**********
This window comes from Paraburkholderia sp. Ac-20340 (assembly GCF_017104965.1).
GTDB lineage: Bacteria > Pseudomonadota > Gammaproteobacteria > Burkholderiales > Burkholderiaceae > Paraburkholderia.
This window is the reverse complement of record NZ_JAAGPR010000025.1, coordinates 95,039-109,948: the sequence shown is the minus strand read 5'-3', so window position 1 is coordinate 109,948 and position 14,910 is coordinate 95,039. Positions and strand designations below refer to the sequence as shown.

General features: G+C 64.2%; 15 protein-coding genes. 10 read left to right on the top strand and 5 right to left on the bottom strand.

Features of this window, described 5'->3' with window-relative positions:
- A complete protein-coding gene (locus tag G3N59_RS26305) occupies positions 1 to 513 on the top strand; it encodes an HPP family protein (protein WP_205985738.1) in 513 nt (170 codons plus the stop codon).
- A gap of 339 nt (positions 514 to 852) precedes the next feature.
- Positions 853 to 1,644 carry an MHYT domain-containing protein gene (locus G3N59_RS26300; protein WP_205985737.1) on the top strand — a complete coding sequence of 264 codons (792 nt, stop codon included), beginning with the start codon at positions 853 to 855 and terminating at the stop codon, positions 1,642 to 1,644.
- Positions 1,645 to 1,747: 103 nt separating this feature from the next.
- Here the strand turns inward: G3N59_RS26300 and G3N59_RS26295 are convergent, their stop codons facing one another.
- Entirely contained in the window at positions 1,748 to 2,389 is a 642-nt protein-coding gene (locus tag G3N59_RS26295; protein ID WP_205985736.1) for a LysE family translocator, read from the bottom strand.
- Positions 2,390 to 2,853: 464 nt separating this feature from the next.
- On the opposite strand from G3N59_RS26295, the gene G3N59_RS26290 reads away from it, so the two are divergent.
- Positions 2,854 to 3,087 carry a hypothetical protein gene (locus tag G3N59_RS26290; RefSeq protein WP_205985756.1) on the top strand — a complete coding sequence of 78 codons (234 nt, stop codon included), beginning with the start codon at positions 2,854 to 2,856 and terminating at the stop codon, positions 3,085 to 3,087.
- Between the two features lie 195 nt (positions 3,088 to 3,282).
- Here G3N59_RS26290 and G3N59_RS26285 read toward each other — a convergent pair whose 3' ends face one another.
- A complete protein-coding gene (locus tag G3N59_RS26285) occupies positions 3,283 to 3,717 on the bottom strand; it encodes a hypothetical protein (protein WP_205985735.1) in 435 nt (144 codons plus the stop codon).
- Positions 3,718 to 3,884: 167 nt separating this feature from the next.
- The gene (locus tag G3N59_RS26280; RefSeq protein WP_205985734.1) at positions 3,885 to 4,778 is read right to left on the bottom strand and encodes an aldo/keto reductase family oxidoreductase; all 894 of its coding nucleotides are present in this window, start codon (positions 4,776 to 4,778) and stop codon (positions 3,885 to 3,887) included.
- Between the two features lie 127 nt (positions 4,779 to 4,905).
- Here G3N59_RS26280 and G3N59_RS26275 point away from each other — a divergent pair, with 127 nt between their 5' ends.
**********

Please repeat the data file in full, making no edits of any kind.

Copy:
This window comes from Paraburkholderia sp. Ac-20340 (assembly GCF_017104965.1).
GTDB lineage: Bacteria > Pseudomonadota > Gammaproteobacteria > Burkholderiales > Burkholderiaceae > Paraburkholderia.
This window is the reverse complement of record NZ_JAAGPR010000025.1, coordinates 95,039-109,948: the sequence shown is the minus strand read 5'-3', so window position 1 is coordinate 109,948 and position 14,910 is coordinate 95,039. Positions and strand designations below refer to the sequence as shown.

General features: G+C 64.2%; 15 protein-coding genes. 10 read left to right on the top strand and 5 right to left on the bottom strand.

Features of this window, described 5'->3' with window-relative positions:
- A complete protein-coding gene (locus tag G3N59_RS26305) occupies positions 1 to 513 on the top strand; it encodes an HPP family protein (protein WP_205985738.1) in 513 nt (170 codons plus the stop codon).
- A gap of 339 nt (positions 514 to 852) precedes the next feature.
- Positions 853 to 1,644 carry an MHYT domain-containing protein gene (locus G3N59_RS26300; protein WP_205985737.1) on the top strand — a complete coding sequence of 264 codons (792 nt, stop codon included), beginning with the start codon at positions 853 to 855 and terminating at the stop codon, positions 1,642 to 1,644.
- Positions 1,645 to 1,747: 103 nt separating this feature from the next.
- Here the strand turns inward: G3N59_RS26300 and G3N59_RS26295 are convergent, their stop codons facing one another.
- Entirely contained in the window at positions 1,748 to 2,389 is a 642-nt protein-coding gene (locus tag G3N59_RS26295; protein ID WP_205985736.1) for a LysE family translocator, read from the bottom strand.
- Positions 2,390 to 2,853: 464 nt separating this feature from the next.
- On the opposite strand from G3N59_RS26295, the gene G3N59_RS26290 reads away from it, so the two are divergent.
- Positions 2,854 to 3,087 carry a hypothetical protein gene (locus tag G3N59_RS26290; RefSeq protein WP_205985756.1) on the top strand — a complete coding sequence of 78 codons (234 nt, stop codon included), beginning with the start codon at positions 2,854 to 2,856 and terminating at the stop codon, positions 3,085 to 3,087.
- Between the two features lie 195 nt (positions 3,088 to 3,282).
- Here G3N59_RS26290 and G3N59_RS26285 read toward each other — a convergent pair whose 3' ends face one another.
- A complete protein-coding gene (locus tag G3N59_RS26285) occupies positions 3,283 to 3,717 on the bottom strand; it encodes a hypothetical protein (protein WP_205985735.1) in 435 nt (144 codons plus the stop codon).
- Positions 3,718 to 3,884: 167 nt separating this feature from the next.
- The gene (locus tag G3N59_RS26280; RefSeq protein WP_205985734.1) at positions 3,885 to 4,778 is read right to left on the bottom strand and encodes an aldo/keto reductase family oxidoreductase; all 894 of its coding nucleotides are present in this window, start codon (positions 4,776 to 4,778) and stop codon (positions 3,885 to 3,887) included.
- Between the two features lie 127 nt (positions 4,779 to 4,905).
- Here G3N59_RS26280 and G3N59_RS26275 point away from each other — a divergent pair, with 127 nt between their 5' ends.